(WASHINGTON, D.C., 2/10/2021) – The Council on American-Islamic Relations (CAIR), the nation’s largest Muslim civil rights and advocacy organization, today welcomed the National Federation of State High School Associations’ (NFHS) decision to permit volleyball players to wear religious headgear months after a Tennessee Muslim athlete was barred from a volleyball game because of her hijab, or Islamic head scarf.
“We thank the National High School Sports Federation for doing the right thing,” said CAIR National Executive Director Nihad Awad. “This historic decision paves the way for Muslim athletes and other people of faith far beyond Tennessee to compete without fear that a referee will prevent them from competing simply because of their religion. We commend Najah Aqeel for her courage, and we commend the American Muslim Advisory Council in Tennessee for successfully representing for Najah and her family.”
Last September, a referee disqualified the freshman high school student Aqeel from a volleyball match because of a state rule requiring athletes who specifically wears hijab to receive prior authorization. The American Muslim Advisory Council of Tennessee and the ACLU of Tennessee called for both the state and national sports associations to revamp their rules. CAIR made the same demand at the national level.
Video: CAIR Calls for National Rule Change After Tenn. Muslim Athlete Barred from Game Over Hijab
CAIR Asks National High School Sports Federation to Drop Religious Attire Authorization Requirement
In October, CAIR met privately with the leadership of the NFHS and encouraged the federation to rewrite rules that required Muslim athletes obtain “authorization” in order to compete wearing a hijab. CAIR also proposed alternate language to that effect. The federation responded by pledging to review and seek approval for changes to the rule.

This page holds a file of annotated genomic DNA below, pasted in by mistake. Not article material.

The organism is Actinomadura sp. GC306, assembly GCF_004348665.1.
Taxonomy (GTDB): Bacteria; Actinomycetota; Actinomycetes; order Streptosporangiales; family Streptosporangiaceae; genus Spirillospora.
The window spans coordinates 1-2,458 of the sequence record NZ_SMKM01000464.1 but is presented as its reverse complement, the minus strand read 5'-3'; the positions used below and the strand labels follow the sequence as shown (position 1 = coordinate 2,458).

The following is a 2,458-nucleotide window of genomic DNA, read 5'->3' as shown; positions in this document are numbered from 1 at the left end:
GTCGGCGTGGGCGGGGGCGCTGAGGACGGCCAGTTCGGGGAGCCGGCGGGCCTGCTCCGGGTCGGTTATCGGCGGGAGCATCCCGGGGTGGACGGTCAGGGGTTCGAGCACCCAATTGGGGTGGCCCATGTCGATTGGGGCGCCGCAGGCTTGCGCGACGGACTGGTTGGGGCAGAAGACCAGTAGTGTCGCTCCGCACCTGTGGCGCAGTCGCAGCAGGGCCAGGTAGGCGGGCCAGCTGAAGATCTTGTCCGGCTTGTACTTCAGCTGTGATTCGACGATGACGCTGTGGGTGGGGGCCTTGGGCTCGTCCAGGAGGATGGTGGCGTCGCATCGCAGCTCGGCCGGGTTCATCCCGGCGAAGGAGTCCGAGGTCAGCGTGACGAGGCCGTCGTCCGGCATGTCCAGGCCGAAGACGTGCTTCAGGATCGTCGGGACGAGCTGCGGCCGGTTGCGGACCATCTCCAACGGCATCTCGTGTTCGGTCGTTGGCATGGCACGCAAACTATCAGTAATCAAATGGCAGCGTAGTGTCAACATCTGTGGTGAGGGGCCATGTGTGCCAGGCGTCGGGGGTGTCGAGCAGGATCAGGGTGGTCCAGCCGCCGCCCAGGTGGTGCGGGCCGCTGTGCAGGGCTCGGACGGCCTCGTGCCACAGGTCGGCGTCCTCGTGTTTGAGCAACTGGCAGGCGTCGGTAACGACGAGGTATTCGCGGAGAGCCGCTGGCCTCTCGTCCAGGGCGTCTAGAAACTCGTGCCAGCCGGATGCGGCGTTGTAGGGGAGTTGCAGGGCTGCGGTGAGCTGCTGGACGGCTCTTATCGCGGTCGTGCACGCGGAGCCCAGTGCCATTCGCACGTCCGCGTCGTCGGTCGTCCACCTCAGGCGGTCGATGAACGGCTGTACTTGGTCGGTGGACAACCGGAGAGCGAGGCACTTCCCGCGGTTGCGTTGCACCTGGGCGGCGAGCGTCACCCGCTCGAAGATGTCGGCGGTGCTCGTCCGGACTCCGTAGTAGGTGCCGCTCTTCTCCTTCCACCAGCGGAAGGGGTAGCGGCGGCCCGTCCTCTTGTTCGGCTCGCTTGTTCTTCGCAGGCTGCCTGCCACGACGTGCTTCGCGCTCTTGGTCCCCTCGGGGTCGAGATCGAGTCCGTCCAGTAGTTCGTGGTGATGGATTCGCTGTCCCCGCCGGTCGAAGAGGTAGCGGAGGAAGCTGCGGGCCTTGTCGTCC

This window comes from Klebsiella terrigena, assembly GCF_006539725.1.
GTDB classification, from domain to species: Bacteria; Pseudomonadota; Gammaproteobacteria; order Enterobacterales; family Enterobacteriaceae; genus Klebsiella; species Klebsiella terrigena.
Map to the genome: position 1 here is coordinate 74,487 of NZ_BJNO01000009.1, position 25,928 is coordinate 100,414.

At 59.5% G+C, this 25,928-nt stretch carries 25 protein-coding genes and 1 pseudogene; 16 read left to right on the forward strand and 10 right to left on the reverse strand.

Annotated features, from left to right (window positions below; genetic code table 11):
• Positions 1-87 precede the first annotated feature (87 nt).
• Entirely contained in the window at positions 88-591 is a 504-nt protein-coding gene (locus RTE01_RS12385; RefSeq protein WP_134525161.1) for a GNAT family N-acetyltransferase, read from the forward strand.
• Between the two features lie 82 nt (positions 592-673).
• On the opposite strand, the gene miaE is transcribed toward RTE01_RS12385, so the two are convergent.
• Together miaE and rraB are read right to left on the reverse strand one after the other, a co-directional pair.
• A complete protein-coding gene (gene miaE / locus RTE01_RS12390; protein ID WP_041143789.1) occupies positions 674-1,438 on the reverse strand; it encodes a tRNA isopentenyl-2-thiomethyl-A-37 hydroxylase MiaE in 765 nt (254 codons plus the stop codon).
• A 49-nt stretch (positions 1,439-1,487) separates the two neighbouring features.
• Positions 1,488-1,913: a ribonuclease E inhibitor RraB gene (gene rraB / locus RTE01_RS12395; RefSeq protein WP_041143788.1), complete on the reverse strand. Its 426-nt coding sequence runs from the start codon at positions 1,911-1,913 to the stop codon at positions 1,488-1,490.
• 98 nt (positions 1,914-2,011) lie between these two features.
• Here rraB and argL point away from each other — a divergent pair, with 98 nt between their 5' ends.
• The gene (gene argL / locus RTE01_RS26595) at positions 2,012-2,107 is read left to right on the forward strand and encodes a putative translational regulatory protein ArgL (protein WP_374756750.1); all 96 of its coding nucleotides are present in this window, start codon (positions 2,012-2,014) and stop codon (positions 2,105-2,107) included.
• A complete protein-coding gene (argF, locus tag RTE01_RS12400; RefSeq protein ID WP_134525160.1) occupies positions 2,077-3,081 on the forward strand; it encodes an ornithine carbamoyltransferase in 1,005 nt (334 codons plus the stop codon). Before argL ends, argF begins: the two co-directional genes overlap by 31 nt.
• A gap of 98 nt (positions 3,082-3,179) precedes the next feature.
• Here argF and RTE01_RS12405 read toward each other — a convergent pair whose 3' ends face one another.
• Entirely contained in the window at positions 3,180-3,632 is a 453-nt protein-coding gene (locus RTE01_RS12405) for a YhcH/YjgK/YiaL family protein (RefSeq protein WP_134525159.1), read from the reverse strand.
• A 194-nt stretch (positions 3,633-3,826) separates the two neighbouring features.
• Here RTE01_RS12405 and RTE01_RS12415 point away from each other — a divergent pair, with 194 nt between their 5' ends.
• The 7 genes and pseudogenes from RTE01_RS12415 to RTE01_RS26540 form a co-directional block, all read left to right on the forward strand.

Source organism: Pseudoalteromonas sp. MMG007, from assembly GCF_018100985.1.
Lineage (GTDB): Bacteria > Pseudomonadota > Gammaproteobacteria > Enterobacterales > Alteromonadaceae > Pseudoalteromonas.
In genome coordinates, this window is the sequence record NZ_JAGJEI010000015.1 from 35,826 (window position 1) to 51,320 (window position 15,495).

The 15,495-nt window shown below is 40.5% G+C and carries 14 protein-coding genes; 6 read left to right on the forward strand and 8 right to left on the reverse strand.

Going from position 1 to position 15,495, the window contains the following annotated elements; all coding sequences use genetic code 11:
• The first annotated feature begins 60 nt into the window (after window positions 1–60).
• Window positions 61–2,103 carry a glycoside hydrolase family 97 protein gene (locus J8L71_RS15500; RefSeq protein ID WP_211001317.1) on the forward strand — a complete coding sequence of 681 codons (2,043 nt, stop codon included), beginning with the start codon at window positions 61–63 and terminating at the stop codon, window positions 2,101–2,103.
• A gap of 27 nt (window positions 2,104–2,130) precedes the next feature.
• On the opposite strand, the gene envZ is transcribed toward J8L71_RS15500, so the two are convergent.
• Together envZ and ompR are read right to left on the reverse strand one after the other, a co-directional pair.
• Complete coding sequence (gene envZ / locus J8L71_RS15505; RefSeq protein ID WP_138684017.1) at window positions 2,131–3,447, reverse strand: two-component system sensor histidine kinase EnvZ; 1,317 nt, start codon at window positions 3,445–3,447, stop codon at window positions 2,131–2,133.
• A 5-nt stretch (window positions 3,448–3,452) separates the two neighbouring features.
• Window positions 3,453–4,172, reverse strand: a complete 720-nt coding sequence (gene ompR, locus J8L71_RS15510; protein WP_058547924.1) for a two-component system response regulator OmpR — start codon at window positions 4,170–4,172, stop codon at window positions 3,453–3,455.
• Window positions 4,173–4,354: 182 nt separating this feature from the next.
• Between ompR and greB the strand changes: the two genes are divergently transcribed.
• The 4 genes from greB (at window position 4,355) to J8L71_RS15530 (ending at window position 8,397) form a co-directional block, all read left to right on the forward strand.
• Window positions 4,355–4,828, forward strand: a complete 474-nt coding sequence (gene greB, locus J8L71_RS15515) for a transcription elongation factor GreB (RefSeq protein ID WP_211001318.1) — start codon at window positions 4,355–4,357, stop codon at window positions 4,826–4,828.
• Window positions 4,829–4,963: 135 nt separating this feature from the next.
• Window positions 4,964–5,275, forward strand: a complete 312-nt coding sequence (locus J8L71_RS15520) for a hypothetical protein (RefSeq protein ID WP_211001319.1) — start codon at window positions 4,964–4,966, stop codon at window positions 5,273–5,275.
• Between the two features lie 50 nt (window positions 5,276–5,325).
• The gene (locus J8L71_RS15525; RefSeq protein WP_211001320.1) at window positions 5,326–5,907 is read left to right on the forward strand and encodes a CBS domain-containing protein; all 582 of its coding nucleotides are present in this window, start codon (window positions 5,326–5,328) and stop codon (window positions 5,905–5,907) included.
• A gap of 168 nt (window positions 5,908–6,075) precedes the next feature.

CAIR and other civil rights groups have successfully challenged similar bans on religious attire and accommodations in a number of sports.
For example, CAIR helped bring about a ruling by the Switzerland-based International Basketball Federation (FIBA) lifting its the ban on religious head coverings and allowing players who wear articles of faith — including the Islamic head scarf (hijab) to participate in international competitions.
SEE: CAIR Welcomes Implementation of New FIBA Policy Allowing Religious Headgear
Many other athletic organizations have already modified their rules and policies to account for the various religious needs of participants.
Over the past few years, the International Weightlifting Federation (IWF) and the International Federation of Association Football (FIFA) have all lifted their respective bans on religious headgear, including hijabs.
In the past, CAIR helped a Muslim wrestler at the University at Buffalo in New York obtain a waiver from the NCAA to wear a beard he believes is required by his faith
In 2011, CAIR welcomed a decision by the International Weightlifting Federation (IWF) to modify its policy on competitor apparel to allow modest Islamic attire. The IWF policy change came following intervention by CAIR in the case of a Muslim weightlifter in Georgia who wished to compete while covering her hair, arms, and legs.
In Minnesota, CAIR helped a teenage Muslim boxer take part in competition after previously being barred because she wears hijab.
SEE: CAIR-MN Rep to Attend First USA Boxing-Sanctioned Bout with Muslim Boxer Wearing Hijab
Washington, D.C.-based CAIR offers a number of guides with advice on providing legally-guaranteed religious accommodations in various settings, including “An Educator’s Guide to Islamic Religious Practices,” designed to help provide a positive learning environment for Muslim students.
SEE: CAIR Guides to Muslim Religious Practices
CAIR’s mission is to protect civil rights, enhance understanding of Islam, promote justice, and empower American Muslims.
La misión de CAIR es proteger las libertades civiles, mejorar la comprensión del Islam, promover la justicia, y empoderar a los musulmanes en los Estados Unidos.